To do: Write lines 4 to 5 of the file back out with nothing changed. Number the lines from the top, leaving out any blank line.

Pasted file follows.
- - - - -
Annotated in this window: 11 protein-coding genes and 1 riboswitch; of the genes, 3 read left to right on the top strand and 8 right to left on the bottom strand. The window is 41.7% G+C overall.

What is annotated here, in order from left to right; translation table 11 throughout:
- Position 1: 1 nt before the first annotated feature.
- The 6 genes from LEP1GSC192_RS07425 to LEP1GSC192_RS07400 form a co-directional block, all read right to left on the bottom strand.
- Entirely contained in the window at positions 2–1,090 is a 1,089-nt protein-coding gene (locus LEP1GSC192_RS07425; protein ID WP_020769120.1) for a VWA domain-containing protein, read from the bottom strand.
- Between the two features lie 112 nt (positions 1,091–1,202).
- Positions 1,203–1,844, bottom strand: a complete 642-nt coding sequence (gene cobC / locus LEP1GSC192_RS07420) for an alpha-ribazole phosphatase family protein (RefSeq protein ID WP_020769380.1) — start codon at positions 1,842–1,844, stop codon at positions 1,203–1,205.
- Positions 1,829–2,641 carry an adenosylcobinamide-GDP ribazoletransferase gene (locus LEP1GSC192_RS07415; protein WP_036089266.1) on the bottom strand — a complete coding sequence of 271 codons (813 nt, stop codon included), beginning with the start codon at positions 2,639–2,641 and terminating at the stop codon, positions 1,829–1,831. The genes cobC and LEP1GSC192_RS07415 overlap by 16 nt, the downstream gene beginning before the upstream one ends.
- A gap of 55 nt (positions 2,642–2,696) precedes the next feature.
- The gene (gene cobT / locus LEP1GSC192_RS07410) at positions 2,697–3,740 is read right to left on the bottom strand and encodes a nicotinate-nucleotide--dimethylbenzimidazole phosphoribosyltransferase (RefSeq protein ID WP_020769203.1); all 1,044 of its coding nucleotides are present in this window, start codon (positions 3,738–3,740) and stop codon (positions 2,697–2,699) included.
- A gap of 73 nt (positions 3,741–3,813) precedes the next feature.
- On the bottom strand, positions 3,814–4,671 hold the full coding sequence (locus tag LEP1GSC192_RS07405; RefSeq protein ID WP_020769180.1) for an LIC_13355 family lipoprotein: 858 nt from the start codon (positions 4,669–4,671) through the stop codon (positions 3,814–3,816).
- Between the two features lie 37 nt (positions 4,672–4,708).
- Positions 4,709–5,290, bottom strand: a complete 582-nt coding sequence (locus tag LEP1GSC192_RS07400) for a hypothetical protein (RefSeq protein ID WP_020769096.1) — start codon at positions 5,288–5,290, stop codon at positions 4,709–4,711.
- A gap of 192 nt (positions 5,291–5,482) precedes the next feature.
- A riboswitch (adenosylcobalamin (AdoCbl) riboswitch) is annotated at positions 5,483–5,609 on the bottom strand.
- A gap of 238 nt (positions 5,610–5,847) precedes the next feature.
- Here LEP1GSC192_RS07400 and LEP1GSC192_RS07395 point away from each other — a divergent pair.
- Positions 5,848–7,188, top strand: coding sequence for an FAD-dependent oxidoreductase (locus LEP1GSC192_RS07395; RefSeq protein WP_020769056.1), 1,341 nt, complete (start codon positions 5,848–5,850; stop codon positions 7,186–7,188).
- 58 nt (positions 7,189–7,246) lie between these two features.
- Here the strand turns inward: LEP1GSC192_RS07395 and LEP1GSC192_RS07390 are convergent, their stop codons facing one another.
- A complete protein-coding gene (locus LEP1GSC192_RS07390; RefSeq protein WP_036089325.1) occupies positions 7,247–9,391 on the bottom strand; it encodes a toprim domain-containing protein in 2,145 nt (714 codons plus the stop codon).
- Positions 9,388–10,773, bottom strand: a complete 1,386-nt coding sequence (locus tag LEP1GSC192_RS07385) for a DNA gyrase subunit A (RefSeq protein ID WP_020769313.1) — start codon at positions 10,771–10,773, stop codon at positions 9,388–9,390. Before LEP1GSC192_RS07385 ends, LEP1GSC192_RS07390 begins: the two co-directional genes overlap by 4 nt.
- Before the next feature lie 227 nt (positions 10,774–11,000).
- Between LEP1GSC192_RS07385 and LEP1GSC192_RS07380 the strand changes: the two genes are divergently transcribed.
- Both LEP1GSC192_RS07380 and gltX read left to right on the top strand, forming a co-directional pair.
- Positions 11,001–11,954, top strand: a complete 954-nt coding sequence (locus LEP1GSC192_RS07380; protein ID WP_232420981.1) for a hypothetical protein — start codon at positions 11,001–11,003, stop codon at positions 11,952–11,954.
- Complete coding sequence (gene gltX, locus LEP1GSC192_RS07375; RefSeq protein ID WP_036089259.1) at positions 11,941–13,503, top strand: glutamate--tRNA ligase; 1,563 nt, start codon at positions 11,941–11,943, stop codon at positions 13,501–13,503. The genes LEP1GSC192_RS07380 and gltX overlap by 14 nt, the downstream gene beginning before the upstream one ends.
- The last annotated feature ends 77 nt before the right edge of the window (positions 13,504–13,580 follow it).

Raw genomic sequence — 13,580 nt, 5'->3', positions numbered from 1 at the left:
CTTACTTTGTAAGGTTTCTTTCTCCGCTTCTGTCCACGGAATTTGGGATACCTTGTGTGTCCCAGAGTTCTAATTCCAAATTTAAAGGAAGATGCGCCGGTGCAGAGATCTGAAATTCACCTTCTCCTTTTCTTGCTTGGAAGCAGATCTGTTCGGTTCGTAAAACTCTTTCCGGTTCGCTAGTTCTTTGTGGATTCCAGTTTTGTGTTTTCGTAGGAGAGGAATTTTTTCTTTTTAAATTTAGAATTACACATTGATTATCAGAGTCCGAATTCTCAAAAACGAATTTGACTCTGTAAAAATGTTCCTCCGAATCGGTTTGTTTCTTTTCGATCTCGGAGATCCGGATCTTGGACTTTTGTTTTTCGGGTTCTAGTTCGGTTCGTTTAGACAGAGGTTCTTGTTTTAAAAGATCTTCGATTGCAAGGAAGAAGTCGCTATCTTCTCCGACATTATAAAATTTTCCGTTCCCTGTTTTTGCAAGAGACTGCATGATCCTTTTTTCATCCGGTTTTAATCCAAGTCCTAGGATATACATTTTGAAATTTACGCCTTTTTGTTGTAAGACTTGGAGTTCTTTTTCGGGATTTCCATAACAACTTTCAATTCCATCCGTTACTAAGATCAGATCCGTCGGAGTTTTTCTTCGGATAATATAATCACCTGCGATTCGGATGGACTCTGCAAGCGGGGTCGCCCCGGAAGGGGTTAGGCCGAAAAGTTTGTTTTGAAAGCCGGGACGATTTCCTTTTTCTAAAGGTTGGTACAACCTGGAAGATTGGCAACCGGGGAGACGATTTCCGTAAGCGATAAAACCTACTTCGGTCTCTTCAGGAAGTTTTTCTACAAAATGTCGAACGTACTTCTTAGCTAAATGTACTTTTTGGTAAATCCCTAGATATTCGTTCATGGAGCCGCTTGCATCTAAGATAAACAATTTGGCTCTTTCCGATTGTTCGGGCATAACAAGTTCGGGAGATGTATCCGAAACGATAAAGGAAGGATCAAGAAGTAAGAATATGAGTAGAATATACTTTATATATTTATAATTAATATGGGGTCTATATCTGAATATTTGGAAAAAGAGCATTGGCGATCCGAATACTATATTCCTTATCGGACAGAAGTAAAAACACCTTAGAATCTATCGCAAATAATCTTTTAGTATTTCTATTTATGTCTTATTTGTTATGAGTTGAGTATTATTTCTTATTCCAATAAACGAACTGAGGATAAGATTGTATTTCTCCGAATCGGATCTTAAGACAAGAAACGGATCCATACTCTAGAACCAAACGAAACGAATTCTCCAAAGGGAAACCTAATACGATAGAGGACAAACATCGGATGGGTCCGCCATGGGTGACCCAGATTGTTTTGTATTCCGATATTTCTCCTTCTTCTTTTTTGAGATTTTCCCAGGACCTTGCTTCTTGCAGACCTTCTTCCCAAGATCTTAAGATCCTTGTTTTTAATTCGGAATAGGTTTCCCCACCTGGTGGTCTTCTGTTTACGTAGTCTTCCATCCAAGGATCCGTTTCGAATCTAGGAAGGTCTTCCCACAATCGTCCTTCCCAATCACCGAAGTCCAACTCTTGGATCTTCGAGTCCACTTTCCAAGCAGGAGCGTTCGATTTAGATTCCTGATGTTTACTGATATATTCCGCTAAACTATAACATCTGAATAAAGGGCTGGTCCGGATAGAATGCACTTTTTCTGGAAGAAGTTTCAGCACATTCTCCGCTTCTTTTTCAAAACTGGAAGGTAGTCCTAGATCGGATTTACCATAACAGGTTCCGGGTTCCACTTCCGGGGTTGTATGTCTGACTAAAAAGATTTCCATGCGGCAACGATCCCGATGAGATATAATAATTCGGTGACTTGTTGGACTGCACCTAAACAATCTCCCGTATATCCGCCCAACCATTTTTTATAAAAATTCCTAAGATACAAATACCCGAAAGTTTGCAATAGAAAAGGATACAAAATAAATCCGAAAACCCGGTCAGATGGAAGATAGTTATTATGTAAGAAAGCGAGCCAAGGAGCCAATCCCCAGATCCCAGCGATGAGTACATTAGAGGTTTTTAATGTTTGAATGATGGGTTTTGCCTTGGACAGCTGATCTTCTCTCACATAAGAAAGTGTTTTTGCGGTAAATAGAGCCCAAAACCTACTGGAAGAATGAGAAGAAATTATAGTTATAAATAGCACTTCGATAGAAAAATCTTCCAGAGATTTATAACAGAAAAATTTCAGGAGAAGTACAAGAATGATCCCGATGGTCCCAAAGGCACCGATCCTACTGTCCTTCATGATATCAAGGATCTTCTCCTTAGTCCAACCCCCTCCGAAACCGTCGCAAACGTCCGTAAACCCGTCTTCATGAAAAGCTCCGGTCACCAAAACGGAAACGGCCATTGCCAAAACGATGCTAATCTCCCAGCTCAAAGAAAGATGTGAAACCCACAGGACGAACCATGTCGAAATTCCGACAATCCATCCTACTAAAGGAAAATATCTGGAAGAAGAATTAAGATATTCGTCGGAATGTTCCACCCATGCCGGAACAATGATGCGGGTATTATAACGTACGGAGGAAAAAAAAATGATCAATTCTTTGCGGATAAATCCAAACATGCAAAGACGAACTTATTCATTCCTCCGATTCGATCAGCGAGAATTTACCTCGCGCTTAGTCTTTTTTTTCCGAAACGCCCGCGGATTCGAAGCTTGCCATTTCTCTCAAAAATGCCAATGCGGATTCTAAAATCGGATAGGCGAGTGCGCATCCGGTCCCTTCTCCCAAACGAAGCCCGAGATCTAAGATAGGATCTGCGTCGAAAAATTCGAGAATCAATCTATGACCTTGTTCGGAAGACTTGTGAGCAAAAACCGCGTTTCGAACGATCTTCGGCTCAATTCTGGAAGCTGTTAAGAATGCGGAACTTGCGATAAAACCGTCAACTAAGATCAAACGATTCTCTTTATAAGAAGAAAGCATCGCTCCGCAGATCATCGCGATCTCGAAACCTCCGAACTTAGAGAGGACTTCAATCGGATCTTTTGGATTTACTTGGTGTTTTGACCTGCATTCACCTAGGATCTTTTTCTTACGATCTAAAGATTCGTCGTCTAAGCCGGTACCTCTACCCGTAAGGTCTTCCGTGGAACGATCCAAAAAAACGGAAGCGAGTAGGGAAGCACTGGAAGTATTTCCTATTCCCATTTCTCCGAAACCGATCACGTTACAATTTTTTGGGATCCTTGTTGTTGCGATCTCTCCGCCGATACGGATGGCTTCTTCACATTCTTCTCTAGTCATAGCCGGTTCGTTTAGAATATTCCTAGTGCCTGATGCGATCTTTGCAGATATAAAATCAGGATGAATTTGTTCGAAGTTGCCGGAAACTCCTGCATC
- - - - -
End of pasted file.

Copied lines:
- The 6 genes from LEP1GSC192_RS07425 to LEP1GSC192_RS07400 form a co-directional block, all read right to left on the bottom strand.
- Entirely contained in the window at positions 2–1,090 is a 1,089-nt protein-coding gene (locus LEP1GSC192_RS07425; protein ID WP_020769120.1) for a VWA domain-containing protein, read from the bottom strand.